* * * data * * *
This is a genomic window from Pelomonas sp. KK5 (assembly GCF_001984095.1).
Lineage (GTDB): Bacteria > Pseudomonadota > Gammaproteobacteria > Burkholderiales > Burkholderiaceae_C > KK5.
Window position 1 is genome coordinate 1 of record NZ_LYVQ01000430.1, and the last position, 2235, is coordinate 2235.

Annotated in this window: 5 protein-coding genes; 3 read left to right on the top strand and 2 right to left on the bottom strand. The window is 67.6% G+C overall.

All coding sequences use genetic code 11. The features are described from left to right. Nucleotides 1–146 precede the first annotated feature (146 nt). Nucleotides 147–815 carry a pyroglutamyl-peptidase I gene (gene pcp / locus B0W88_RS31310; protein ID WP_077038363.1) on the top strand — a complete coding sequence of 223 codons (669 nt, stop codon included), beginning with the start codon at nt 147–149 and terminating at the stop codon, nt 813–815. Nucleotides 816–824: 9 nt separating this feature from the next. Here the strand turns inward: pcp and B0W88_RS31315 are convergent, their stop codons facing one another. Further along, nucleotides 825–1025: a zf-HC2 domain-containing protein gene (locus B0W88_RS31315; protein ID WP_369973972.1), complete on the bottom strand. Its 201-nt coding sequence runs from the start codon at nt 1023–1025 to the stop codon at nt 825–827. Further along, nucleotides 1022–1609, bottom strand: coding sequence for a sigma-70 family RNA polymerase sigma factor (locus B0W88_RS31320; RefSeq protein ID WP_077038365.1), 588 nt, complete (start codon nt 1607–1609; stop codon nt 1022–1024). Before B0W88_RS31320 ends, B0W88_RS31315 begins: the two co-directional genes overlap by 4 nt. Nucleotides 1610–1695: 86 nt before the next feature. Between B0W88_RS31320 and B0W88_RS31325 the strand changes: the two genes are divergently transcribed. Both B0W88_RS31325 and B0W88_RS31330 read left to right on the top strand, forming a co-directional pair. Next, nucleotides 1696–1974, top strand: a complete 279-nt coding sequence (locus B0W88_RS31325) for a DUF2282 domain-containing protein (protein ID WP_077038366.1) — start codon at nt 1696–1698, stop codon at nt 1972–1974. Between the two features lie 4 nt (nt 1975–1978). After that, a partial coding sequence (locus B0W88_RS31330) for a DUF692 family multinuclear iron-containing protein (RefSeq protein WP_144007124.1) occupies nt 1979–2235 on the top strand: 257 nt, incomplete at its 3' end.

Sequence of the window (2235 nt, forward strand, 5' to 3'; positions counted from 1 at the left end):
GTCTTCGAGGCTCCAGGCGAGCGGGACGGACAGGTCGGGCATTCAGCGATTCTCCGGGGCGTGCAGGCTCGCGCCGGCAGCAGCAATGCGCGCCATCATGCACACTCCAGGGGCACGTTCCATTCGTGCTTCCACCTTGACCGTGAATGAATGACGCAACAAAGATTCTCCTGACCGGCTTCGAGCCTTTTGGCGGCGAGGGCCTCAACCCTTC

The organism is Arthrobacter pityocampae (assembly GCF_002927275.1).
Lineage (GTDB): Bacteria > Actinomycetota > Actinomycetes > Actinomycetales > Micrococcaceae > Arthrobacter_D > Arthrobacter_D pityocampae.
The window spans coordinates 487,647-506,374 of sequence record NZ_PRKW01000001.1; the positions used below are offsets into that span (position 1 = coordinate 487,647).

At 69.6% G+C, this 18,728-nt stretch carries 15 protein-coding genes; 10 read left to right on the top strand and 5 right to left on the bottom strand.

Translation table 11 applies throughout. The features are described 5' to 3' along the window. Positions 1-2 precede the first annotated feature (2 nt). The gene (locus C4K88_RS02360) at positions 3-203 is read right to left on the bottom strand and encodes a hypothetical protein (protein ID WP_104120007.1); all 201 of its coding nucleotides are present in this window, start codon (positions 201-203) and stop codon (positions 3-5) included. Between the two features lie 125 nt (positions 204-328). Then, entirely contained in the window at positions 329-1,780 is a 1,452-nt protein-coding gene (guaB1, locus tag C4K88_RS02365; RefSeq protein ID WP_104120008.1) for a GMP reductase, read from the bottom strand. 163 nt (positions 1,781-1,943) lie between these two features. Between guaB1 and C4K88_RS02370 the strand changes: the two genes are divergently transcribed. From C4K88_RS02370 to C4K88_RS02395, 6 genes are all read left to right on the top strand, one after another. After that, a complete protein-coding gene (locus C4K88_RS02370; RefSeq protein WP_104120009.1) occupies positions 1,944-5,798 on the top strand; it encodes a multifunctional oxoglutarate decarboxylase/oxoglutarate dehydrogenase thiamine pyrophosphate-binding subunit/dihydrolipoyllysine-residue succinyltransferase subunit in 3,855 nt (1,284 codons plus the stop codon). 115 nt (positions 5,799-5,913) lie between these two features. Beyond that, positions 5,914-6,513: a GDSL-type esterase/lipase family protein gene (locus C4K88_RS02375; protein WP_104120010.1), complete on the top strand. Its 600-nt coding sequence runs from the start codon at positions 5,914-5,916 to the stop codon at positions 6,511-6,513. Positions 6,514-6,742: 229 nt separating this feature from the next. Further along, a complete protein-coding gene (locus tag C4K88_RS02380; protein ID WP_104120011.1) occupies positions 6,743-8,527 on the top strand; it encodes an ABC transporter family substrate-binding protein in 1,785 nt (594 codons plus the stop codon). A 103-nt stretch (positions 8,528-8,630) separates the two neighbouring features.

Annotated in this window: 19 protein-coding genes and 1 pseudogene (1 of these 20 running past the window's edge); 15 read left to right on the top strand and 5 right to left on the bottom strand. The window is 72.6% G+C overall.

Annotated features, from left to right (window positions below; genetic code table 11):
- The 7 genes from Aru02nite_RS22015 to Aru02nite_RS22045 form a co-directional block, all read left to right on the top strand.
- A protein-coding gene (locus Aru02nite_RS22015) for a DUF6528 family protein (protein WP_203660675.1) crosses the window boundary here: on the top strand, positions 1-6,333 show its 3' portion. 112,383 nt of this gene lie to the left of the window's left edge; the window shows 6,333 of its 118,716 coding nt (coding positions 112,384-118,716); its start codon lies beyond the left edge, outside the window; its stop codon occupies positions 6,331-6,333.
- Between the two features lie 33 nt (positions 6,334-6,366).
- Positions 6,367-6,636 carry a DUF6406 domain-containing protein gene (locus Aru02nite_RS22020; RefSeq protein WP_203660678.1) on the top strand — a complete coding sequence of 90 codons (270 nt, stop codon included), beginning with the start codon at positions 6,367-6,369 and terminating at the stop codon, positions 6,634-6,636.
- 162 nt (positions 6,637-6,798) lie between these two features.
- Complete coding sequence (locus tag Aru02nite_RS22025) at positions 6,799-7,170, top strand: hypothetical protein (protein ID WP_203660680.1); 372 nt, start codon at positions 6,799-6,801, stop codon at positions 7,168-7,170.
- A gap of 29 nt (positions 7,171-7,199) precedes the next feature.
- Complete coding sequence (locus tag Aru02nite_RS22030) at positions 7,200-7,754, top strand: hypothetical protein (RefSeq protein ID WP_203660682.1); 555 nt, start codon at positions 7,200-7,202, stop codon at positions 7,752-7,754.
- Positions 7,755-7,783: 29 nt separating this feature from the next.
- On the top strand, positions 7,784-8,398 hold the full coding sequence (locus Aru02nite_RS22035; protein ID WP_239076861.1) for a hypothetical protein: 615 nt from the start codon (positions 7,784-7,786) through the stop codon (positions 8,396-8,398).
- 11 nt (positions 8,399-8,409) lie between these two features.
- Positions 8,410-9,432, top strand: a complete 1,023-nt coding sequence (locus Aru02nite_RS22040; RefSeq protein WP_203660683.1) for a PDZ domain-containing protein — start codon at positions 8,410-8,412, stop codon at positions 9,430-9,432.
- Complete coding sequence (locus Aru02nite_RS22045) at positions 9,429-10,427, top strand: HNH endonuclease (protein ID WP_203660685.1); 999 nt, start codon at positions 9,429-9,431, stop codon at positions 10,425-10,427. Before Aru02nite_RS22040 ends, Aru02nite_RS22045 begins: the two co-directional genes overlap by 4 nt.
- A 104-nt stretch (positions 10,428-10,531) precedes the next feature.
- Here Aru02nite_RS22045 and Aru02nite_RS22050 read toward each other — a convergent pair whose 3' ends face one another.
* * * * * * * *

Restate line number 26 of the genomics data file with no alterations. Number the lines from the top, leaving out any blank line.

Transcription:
- Positions 8,410-9,432, top strand: a complete 1,023-nt coding sequence (locus Aru02nite_RS22040; RefSeq protein WP_203660683.1) for a PDZ domain-containing protein — start codon at positions 8,410-8,412, stop codon at positions 9,430-9,432.